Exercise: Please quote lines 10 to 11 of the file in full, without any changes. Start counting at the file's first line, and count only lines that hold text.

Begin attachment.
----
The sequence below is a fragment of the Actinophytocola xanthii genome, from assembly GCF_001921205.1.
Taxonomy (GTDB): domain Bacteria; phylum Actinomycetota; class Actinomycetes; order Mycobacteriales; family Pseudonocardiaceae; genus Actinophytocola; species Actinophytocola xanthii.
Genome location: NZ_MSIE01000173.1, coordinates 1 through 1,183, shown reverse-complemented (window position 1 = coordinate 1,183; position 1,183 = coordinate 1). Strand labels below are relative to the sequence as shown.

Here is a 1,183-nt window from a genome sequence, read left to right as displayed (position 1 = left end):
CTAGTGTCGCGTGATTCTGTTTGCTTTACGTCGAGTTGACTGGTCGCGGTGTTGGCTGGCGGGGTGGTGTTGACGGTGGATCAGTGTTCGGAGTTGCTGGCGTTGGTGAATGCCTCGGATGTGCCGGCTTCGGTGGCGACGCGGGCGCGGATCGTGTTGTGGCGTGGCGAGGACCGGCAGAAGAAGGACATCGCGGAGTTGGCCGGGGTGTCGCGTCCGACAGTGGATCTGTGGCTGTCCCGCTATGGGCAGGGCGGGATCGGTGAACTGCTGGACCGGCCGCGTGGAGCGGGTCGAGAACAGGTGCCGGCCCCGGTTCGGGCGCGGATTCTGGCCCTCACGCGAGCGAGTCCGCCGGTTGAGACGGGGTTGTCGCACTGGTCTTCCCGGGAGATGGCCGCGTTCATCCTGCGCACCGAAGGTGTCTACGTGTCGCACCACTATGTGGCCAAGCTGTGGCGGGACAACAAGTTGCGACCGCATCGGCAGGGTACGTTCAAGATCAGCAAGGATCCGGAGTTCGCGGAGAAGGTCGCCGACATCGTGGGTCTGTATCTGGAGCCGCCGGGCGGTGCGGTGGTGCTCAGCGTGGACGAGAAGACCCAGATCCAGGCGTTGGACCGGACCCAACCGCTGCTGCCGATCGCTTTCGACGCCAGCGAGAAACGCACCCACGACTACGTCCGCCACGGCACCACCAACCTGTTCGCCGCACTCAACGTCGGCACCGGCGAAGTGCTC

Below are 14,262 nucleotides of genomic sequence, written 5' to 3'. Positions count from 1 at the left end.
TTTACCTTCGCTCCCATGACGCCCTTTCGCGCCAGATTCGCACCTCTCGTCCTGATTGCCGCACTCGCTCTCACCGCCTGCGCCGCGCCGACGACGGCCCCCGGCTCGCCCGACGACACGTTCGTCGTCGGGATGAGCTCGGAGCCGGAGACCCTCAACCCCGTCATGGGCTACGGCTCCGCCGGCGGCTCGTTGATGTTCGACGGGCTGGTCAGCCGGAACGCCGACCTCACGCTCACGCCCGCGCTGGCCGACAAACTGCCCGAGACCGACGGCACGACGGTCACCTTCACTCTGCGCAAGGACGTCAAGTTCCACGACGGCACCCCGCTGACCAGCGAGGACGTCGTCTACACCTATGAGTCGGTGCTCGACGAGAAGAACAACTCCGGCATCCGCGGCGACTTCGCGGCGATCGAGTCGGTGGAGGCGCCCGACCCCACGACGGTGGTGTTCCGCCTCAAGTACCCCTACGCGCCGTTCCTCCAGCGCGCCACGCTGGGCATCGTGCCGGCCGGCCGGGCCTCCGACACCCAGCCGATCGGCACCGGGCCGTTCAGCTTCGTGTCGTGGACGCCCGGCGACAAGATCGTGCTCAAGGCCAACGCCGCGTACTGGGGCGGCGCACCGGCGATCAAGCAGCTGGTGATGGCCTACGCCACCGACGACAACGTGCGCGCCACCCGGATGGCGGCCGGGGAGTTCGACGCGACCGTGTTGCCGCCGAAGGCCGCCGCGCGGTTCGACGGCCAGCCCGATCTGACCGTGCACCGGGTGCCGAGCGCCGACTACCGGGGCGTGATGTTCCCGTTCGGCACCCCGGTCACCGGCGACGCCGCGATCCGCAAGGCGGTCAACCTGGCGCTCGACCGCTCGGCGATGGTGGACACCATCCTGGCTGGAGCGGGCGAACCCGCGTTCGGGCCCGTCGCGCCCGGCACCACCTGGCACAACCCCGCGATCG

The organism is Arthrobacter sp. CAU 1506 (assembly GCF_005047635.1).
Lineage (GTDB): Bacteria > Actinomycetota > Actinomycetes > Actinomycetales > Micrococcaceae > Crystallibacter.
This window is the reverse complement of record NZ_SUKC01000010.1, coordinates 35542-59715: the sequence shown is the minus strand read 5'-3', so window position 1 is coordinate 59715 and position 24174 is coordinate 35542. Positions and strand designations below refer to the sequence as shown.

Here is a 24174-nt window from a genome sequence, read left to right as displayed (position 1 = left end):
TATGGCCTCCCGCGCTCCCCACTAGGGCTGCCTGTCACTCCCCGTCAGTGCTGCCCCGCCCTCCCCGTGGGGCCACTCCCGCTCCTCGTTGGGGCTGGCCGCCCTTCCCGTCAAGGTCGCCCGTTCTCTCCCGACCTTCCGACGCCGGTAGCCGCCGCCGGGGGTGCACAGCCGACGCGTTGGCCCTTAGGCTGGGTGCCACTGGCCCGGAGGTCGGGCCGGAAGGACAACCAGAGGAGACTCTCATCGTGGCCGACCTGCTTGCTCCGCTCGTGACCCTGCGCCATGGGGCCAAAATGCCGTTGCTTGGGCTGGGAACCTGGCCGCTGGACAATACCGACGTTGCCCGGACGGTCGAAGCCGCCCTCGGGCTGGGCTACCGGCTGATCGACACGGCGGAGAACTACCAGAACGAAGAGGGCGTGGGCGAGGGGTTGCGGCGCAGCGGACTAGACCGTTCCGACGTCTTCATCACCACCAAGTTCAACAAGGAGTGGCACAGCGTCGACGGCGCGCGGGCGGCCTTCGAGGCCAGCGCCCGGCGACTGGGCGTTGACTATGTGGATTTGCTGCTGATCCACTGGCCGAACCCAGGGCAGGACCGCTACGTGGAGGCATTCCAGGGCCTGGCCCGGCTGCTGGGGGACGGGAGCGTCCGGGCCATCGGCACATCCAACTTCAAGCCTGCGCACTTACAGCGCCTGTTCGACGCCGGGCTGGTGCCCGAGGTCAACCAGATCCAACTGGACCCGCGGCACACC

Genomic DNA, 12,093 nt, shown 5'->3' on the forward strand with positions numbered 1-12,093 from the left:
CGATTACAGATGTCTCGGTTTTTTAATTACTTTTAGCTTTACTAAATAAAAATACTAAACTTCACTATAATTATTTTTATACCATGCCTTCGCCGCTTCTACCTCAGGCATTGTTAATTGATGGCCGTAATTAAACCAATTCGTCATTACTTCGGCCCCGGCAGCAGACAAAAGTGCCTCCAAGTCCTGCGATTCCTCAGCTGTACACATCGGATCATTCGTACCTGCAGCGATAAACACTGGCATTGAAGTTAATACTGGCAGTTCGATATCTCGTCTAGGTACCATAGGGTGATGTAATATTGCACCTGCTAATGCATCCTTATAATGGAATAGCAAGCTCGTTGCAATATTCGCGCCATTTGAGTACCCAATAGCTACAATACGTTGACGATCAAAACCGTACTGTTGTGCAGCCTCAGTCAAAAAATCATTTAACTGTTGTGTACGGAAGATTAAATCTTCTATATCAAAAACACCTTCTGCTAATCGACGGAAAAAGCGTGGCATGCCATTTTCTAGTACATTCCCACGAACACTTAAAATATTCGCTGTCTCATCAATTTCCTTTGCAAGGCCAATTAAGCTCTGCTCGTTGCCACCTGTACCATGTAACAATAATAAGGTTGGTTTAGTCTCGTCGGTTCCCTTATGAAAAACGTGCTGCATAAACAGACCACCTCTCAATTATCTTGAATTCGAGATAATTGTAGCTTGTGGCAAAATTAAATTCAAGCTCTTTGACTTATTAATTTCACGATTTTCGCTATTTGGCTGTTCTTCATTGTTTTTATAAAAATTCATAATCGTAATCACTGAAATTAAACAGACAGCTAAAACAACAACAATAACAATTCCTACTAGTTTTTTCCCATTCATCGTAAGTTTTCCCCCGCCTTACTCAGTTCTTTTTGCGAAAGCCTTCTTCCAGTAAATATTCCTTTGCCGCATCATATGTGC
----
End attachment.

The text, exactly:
This window is the reverse complement of record NZ_SUKC01000010.1, coordinates 35542-59715: the sequence shown is the minus strand read 5'-3', so window position 1 is coordinate 59715 and position 24174 is coordinate 35542. Positions and strand designations below refer to the sequence as shown.

Here is a 24174-nt window from a genome sequence, read left to right as displayed (position 1 = left end):